Executive TSG tickets declare campaigns

ABI REIMOLD TTN Provost and Senior Vice President for Academic Affairs Richard Englert spoke on a panel at yesterday’s TSG meeting, before tickets for executive office were revealed.

Two groups running TSG were revealed at yesterday’s General Assembly meeting.

Temple Student Government executive nominations addressed the General Assembly at the end of the meeting yesterday, March 19.

The Run Temple ticket includes current TSG Deputy Chief of Staff Brandon Rey Ramirez for student body president, Ruturaj Rana for vice president of services and Jaimee Swift for vice president of external affairs.

“We’ve got a lot of different problems here at Temple University on this campus. We’ve got problems with worksite segregation, how we hired workers for the 20/20 program,” Ramirez said. “We have a lot of issues with the Board of Trustees. These are issues that the Temple Student Government has to be sure will be taken up.”

The Temple Advocating for Progress ticket includes current TSG Chief of Staff David Lopez for student body president, with Julian Hamer for vice president of services and Ofo Ezeugwu for vice president of external affairs.

“We find it extremely important that students take advantage to tap into every single opportunity at this university,” Lopez said. “Opportunity is the most important thing and we need to take advantage of that…but our university has a problem with making sure that students know how to go about finding it.”

As of midnight, March 20, the teams were able to launch their campaign websites and begin using their social media pages to promote their platforms. TSG Elections Commissioner Shanee Satchell said teams are prohibited from using Temple trademarks on their sites or social networking pages, as it pertains to TSG elections.

Satchell added that teams are prohibited from using “@temple.edu” emails for campaign purposes and said teams should post links to voting pages through their campaign sites.

“They should mention TSG more so than the university,” Satchell said.

The first debate for executive candidates will be on March 26, with a second, more informal debate on April 2. Elections for the candidates will take place April 3 and 4.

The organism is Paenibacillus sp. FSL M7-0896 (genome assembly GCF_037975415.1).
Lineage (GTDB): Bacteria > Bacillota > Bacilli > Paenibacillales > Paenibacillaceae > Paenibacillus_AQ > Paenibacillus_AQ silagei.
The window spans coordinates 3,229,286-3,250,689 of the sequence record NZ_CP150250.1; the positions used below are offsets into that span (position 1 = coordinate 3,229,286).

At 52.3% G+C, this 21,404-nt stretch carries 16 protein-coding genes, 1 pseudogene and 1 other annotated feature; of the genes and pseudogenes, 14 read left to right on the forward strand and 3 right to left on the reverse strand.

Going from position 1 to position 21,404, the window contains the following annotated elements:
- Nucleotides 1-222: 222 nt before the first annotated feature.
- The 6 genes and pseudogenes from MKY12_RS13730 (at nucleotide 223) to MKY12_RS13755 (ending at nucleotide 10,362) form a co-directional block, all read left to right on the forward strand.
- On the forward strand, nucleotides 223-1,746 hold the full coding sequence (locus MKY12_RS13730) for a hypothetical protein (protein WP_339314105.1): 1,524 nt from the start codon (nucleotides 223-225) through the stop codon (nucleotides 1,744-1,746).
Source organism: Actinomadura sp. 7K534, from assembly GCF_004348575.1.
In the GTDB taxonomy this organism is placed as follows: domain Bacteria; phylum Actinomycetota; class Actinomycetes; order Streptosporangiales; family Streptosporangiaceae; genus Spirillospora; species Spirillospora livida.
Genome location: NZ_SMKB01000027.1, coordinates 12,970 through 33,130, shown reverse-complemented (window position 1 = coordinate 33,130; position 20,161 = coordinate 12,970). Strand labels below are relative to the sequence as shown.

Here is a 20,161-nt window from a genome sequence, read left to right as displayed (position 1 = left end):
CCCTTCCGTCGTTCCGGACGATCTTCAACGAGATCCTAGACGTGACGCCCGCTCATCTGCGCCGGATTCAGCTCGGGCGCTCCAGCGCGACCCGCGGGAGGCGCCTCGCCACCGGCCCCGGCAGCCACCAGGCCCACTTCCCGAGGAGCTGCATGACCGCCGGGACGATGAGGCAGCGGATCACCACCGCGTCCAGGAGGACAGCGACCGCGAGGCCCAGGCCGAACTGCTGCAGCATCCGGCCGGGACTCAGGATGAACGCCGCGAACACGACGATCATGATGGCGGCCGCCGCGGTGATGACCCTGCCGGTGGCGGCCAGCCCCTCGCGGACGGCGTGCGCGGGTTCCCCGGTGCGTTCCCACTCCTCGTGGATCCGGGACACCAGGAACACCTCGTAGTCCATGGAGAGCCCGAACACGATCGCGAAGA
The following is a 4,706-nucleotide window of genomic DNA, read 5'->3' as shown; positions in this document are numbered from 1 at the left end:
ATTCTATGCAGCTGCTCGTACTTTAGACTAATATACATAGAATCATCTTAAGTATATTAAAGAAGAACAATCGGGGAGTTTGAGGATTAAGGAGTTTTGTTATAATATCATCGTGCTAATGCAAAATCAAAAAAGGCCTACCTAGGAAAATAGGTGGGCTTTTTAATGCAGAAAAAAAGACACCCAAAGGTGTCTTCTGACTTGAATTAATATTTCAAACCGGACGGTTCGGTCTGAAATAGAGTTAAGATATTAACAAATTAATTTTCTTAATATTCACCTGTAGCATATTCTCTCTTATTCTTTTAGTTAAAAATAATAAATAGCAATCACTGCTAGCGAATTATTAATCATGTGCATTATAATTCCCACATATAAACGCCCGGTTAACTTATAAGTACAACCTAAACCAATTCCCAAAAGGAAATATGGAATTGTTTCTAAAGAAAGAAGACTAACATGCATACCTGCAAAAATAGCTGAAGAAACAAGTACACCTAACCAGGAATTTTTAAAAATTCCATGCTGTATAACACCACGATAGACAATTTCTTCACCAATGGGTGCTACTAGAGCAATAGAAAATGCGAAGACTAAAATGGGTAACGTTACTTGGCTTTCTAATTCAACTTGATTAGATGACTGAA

Nominations for General Assembly directors will be announced on April 9, followed by nominees’ speeches and voting on April 16.

TSG hosted guest speakers Richard M. Englert, provost and senior vice president for academic affairs, and Ken Lawrence, senior vice president for government, community and public affairs at the General Assembly meeting.

While Lawrence reminded the assembly about Cherry and White Day on March 27 in Harrisburg and Englert spoke primarily about the university’s restructuring proposals, as well as results of the general education student survey conducted in January.

The survey, created in part by Zack Groff, TSG director of academic affairs, was sent to 4,000 students, asking for feedback on the program’s performance. Englert said about 800 responded, which he called a “great response rate.”

“When you participate in these kinds of surveys, we really do listen,” Englert said.

Englert said Peter Jones, senior vice provost of undergraduate studies, has yet to begin analyzing the survey results.

Starting this summer, the university will post instructor evaluation forms for students online rather than hand out paper copies in class, Englert said.

He said that between paper and digital student surveys, “generally the results are about the same.”

The General Assembly asked Englert questions regarding evaluations and other restructuring measures by the university.

Ari Jones, a sophomore neuroscience major, asked Englert how students could have more representation in administrative decisions, citing TSG Student Body President Colin Saltry’s presence as the sole student on the Presidential Search Committee.

“Work through student affairs, looking for those opportunities that you think are important to participate in…I hear all the time from Dr. [Stephanie] Ives and Dr. [Theresa] Powell about ‘we need students,’” Englert said.

Hamer, a junior broadcast, telecommunications and mass media major, asked Englert about rumored plans to separate the School of Communications and Theater into separate schools and colleges.

“The programs stay the same,” if the proposals are undertaken, Englert said. “Faculty the same, degrees the same, courses the same. The question is how to best organize at the higher levels, which are the school and college levels.”

Amelia Brust can be reached at abrust@temple.edu.

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